“or the $75 they owed the tattoo parlor”
It’s only fair that we should start subsidizing tattos and body piercings also. After all it’s a persons right to decorate themselves.
The nanny govt’ does a great job of spreading the poverty. RI is the laboratory of failed big govt. Incrementally Woonsocket is headed for the Blackstone.
However RI does lead the US of A in something:
All of the “facts” in the article mentioned are well known, and have been for some time. I can recall Clinton people dismissing them as mere “anecdotal evidence”. Does anyone else recall “Don’t end it, mend it”?
The sad fact is that no one really cares. To give them the benefit of the doubt, government types expect inefficiency. If they are able to help 85%, they simply accept the remaining 15% of fraud as unavoidable. To deny them the doubt, they are buying off the thugs in the inner cities (I wonder if Dan’s friend would see fewer defendants on disability, or more defendants) and buying a lot of votes.
While we may have become inured to the situation, there is always hope. Reagan did well with his criticism of “welfare queens” and he was supported by the “hard hats”. Let us not forget that the working people who live amongst the fraudsters are more disturbed that we. Many of us may have relatives receiving legitimate assistance. Few of us are struggling at a lousy job to support a family, while watching an apparently able bodied neighbor who receives disability, and many other forms of assistance, for a bi-polar disorder. In terms of “supporting a family”, who is making the poor choice?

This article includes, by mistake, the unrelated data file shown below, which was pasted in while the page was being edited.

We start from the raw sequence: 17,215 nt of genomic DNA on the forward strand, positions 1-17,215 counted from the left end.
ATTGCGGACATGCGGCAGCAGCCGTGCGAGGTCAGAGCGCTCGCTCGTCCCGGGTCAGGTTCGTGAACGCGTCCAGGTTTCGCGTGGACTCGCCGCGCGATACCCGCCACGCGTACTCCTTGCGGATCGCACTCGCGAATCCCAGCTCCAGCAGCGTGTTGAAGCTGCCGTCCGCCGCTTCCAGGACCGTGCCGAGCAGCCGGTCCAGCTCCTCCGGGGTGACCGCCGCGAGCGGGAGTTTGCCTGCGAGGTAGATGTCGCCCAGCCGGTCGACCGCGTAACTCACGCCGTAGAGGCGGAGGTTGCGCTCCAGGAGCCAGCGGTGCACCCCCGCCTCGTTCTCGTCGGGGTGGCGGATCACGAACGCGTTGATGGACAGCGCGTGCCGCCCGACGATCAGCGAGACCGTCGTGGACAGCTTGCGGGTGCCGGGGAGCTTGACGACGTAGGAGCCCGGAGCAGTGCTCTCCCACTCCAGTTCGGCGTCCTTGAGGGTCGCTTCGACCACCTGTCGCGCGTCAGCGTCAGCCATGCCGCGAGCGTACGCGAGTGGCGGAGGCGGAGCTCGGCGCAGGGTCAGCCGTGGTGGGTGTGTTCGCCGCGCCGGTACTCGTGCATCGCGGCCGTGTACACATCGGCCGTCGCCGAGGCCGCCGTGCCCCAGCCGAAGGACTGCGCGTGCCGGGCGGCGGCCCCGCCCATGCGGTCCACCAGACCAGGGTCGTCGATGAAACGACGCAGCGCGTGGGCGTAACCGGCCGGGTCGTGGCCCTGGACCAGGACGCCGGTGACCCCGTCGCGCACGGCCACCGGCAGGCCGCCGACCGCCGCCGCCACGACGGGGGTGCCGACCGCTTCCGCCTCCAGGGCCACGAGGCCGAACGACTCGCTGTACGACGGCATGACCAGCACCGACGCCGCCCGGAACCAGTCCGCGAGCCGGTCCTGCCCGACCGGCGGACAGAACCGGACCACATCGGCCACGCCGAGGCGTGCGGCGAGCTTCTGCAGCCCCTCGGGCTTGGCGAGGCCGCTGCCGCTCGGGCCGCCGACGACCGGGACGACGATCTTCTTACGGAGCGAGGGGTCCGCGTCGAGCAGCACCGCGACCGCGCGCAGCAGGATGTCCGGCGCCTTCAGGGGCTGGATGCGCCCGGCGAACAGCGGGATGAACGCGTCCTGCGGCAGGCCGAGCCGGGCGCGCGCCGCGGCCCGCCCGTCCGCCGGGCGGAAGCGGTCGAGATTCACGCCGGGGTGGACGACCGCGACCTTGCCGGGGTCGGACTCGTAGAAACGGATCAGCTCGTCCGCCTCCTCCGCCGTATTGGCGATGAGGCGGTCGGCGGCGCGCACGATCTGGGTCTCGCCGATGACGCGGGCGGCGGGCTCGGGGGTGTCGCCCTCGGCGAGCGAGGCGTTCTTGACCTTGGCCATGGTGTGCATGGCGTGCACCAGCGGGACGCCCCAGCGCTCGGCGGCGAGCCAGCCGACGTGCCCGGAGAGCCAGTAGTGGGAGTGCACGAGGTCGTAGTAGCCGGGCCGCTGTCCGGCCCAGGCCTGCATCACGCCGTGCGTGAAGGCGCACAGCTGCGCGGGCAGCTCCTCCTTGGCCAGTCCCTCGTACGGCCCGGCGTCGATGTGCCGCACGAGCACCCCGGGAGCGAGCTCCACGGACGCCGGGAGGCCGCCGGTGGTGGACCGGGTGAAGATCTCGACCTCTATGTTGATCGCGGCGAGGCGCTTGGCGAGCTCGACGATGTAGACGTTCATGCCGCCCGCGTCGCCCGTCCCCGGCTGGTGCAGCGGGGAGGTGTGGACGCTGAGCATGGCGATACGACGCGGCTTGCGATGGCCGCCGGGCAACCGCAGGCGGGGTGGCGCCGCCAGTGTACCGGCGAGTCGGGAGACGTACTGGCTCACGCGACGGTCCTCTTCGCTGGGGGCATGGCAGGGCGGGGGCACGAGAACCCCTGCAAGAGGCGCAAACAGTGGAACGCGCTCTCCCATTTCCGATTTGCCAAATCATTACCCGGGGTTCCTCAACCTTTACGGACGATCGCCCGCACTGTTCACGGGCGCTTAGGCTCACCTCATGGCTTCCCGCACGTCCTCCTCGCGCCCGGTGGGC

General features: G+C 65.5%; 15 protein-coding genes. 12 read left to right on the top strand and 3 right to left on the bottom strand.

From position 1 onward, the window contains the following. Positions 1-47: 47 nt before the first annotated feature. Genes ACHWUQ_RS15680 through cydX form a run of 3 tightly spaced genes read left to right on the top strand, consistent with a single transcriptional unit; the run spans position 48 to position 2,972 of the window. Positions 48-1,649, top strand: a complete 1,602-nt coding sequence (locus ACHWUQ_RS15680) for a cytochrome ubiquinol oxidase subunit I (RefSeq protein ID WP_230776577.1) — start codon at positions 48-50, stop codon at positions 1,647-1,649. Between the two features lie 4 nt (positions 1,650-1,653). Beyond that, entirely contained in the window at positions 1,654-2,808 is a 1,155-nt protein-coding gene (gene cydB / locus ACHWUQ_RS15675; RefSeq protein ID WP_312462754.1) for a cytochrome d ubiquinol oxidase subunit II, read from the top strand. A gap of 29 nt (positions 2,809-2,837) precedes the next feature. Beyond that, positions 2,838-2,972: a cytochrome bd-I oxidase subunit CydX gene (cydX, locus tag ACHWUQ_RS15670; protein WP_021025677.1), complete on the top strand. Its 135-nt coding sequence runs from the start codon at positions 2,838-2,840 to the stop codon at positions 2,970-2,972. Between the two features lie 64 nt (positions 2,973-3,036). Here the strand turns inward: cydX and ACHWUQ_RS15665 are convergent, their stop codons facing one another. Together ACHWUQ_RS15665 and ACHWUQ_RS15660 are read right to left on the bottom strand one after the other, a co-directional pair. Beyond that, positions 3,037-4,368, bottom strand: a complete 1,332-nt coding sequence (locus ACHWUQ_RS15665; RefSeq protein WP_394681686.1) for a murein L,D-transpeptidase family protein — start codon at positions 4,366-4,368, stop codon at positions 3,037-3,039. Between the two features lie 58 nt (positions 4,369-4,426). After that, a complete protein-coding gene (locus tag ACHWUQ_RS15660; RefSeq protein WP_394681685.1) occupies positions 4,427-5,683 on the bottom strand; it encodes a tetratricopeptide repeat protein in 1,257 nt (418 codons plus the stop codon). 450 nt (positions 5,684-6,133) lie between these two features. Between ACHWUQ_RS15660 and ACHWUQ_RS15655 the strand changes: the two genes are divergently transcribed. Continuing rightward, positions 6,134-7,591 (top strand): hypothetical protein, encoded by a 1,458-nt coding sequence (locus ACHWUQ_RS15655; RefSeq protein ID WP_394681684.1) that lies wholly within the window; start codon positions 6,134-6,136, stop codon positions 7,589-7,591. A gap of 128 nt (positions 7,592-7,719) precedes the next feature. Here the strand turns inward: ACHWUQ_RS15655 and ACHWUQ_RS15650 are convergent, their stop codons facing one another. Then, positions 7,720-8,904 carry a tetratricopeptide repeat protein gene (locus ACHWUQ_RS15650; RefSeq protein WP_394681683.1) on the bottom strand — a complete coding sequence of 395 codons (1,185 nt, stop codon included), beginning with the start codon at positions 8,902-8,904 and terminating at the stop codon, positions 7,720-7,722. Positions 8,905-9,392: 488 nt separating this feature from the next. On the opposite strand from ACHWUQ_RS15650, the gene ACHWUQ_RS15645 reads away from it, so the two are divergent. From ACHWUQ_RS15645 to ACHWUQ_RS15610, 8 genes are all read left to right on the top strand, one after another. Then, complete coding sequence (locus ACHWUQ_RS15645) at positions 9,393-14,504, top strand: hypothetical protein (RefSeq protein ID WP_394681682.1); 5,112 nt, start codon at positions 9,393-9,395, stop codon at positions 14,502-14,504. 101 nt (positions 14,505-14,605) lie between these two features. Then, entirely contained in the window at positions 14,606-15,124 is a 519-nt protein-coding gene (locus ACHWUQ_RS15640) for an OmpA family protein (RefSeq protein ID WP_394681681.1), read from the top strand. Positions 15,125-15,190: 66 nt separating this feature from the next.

The question to my mind is how can the government parse? No one will deny that there many people who require disability. Unfortunately “judgment calls” are perhaps not appropriate. The governmental response is to issue new regulations. That will only open more doors. We must accept the truth known to our forefathers, that we have founded a government only suitable for a moral nation.
“No one will deny that there many people who require disability”
I suppose that depends on what you mean by “many.” In 2013, if you can use a computer, you can work.